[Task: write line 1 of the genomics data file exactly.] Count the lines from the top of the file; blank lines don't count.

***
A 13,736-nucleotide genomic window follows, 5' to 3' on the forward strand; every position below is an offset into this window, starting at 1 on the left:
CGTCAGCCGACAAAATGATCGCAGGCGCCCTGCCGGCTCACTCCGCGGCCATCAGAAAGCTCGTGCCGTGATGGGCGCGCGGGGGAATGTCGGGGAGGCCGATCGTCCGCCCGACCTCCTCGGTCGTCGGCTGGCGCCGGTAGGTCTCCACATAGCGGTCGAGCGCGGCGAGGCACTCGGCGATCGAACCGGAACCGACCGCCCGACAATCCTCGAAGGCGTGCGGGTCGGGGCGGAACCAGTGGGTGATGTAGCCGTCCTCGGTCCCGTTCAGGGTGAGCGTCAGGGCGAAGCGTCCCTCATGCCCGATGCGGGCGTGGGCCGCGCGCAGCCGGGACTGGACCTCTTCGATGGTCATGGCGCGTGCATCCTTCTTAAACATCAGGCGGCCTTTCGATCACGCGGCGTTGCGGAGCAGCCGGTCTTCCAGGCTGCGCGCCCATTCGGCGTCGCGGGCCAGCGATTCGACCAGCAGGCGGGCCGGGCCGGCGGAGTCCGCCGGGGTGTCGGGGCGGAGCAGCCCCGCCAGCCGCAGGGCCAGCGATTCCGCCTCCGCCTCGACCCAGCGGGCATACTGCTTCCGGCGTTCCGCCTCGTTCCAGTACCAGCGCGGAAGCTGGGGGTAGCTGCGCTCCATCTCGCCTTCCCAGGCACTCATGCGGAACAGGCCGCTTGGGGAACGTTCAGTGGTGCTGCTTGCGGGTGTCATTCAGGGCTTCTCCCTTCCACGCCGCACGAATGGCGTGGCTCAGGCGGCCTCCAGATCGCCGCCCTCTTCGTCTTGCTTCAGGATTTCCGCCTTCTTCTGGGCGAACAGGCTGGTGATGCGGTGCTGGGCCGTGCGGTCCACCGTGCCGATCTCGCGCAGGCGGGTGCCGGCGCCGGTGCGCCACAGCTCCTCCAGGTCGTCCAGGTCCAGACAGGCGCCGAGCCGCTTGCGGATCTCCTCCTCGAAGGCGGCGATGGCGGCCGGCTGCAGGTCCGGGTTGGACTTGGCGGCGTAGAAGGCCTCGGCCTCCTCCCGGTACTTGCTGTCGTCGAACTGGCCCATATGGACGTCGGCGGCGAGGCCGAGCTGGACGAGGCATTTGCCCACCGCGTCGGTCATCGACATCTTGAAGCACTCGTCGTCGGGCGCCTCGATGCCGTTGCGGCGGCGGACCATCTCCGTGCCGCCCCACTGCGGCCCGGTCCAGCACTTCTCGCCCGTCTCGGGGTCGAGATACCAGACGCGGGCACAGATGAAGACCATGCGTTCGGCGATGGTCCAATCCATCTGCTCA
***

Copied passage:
A 13,736-nucleotide genomic window follows, 5' to 3' on the forward strand; every position below is an offset into this window, starting at 1 on the left: